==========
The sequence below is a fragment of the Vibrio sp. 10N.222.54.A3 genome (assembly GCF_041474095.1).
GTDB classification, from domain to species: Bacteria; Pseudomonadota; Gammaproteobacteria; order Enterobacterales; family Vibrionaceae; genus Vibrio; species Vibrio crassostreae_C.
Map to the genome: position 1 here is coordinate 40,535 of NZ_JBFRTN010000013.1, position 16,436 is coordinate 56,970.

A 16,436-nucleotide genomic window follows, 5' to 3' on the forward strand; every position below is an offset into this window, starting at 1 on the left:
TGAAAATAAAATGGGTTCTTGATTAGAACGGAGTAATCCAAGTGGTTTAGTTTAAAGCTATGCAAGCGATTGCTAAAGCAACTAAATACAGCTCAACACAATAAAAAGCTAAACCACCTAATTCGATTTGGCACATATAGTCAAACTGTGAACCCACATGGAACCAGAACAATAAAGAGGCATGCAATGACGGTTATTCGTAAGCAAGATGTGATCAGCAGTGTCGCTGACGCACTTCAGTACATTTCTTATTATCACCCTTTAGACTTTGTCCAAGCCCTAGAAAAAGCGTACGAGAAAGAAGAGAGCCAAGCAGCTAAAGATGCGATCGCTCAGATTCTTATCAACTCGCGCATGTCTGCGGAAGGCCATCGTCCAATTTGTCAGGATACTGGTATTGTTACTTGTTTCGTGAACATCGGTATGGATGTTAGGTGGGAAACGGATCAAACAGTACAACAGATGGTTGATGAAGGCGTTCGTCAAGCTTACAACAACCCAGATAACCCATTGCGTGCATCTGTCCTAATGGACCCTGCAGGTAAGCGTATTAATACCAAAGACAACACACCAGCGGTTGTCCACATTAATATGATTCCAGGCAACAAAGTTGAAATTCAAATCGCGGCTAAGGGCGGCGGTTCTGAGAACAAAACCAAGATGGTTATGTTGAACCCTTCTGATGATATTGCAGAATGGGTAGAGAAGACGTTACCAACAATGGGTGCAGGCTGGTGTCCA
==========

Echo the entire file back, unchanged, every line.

The sequence below is a fragment of the Vibrio sp. 10N.222.54.A3 genome (assembly GCF_041474095.1).
GTDB classification, from domain to species: Bacteria; Pseudomonadota; Gammaproteobacteria; order Enterobacterales; family Vibrionaceae; genus Vibrio; species Vibrio crassostreae_C.
Map to the genome: position 1 here is coordinate 40,535 of NZ_JBFRTN010000013.1, position 16,436 is coordinate 56,970.

A 16,436-nucleotide genomic window follows, 5' to 3' on the forward strand; every position below is an offset into this window, starting at 1 on the left:
TGAAAATAAAATGGGTTCTTGATTAGAACGGAGTAATCCAAGTGGTTTAGTTTAAAGCTATGCAAGCGATTGCTAAAGCAACTAAATACAGCTCAACACAATAAAAAGCTAAACCACCTAATTCGATTTGGCACATATAGTCAAACTGTGAACCCACATGGAACCAGAACAATAAAGAGGCATGCAATGACGGTTATTCGTAAGCAAGATGTGATCAGCAGTGTCGCTGACGCACTTCAGTACATTTCTTATTATCACCCTTTAGACTTTGTCCAAGCCCTAGAAAAAGCGTACGAGAAAGAAGAGAGCCAAGCAGCTAAAGATGCGATCGCTCAGATTCTTATCAACTCGCGCATGTCTGCGGAAGGCCATCGTCCAATTTGTCAGGATACTGGTATTGTTACTTGTTTCGTGAACATCGGTATGGATGTTAGGTGGGAAACGGATCAAACAGTACAACAGATGGTTGATGAAGGCGTTCGTCAAGCTTACAACAACCCAGATAACCCATTGCGTGCATCTGTCCTAATGGACCCTGCAGGTAAGCGTATTAATACCAAAGACAACACACCAGCGGTTGTCCACATTAATATGATTCCAGGCAACAAAGTTGAAATTCAAATCGCGGCTAAGGGCGGCGGTTCTGAGAACAAAACCAAGATGGTTATGTTGAACCCTTCTGATGATATTGCAGAATGGGTAGAGAAGACGTTACCAACAATGGGTGCAGGCTGGTGTCCA